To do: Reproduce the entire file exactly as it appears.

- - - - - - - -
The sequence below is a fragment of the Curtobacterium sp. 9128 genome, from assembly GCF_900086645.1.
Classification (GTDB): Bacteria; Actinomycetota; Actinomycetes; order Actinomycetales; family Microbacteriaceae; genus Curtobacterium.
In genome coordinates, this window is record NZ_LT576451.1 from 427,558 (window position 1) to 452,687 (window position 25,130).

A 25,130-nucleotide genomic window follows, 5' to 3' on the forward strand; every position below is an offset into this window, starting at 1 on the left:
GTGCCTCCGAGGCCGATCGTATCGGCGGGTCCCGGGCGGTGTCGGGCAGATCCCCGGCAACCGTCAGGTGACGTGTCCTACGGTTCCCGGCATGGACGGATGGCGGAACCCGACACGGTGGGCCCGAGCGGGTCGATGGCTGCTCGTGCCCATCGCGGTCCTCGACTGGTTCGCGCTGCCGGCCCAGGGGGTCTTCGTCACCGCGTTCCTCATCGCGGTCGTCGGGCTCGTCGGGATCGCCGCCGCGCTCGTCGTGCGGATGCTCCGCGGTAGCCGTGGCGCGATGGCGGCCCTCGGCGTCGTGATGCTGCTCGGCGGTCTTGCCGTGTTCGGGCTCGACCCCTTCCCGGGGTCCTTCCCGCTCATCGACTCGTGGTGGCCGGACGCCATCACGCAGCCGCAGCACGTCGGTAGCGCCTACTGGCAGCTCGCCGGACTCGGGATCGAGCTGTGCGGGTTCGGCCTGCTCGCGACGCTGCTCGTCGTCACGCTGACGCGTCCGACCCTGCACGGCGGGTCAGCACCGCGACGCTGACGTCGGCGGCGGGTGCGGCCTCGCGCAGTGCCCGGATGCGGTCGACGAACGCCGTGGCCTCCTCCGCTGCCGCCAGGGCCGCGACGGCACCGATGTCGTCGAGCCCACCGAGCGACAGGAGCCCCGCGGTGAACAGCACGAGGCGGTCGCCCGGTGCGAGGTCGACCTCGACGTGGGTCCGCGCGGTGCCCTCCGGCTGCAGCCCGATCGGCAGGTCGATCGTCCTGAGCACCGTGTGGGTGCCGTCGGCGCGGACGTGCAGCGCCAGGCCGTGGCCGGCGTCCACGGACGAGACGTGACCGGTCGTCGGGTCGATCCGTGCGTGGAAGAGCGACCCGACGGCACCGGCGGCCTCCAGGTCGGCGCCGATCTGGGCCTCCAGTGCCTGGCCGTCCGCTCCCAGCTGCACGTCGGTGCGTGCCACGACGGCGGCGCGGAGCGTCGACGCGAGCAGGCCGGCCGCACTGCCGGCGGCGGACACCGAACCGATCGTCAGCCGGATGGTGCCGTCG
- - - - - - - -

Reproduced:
The sequence below is a fragment of the Curtobacterium sp. 9128 genome, from assembly GCF_900086645.1.
Classification (GTDB): Bacteria; Actinomycetota; Actinomycetes; order Actinomycetales; family Microbacteriaceae; genus Curtobacterium.
In genome coordinates, this window is record NZ_LT576451.1 from 427,558 (window position 1) to 452,687 (window position 25,130).

A 25,130-nucleotide genomic window follows, 5' to 3' on the forward strand; every position below is an offset into this window, starting at 1 on the left:
GTGCCTCCGAGGCCGATCGTATCGGCGGGTCCCGGGCGGTGTCGGGCAGATCCCCGGCAACCGTCAGGTGACGTGTCCTACGGTTCCCGGCATGGACGGATGGCGGAACCCGACACGGTGGGCCCGAGCGGGTCGATGGCTGCTCGTGCCCATCGCGGTCCTCGACTGGTTCGCGCTGCCGGCCCAGGGGGTCTTCGTCACCGCGTTCCTCATCGCGGTCGTCGGGCTCGTCGGGATCGCCGCCGCGCTCGTCGTGCGGATGCTCCGCGGTAGCCGTGGCGCGATGGCGGCCCTCGGCGTCGTGATGCTGCTCGGCGGTCTTGCCGTGTTCGGGCTCGACCCCTTCCCGGGGTCCTTCCCGCTCATCGACTCGTGGTGGCCGGACGCCATCACGCAGCCGCAGCACGTCGGTAGCGCCTACTGGCAGCTCGCCGGACTCGGGATCGAGCTGTGCGGGTTCGGCCTGCTCGCGACGCTGCTCGTCGTCACGCTGACGCGTCCGACCCTGCACGGCGGGTCAGCACCGCGACGCTGACGTCGGCGGCGGGTGCGGCCTCGCGCAGTGCCCGGATGCGGTCGACGAACGCCGTGGCCTCCTCCGCTGCCGCCAGGGCCGCGACGGCACCGATGTCGTCGAGCCCACCGAGCGACAGGAGCCCCGCGGTGAACAGCACGAGGCGGTCGCCCGGTGCGAGGTCGACCTCGACGTGGGTCCGCGCGGTGCCCTCCGGCTGCAGCCCGATCGGCAGGTCGATCGTCCTGAGCACCGTGTGGGTGCCGTCGGCGCGGACGTGCAGCGCCAGGCCGTGGCCGGCGTCCACGGACGAGACGTGACCGGTCGTCGGGTCGATCCGTGCGTGGAAGAGCGACCCGACGGCACCGGCGGCCTCCAGGTCGGCGCCGATCTGGGCCTCCAGTGCCTGGCCGTCCGCTCCCAGCTGCACGTCGGTGCGTGCCACGACGGCGGCGCGGAGCGTCGACGCGAGCAGGCCGGCCGCACTGCCGGCGGCGGACACCGAACCGATCGTCAGCCGGATGGTGCCGTCG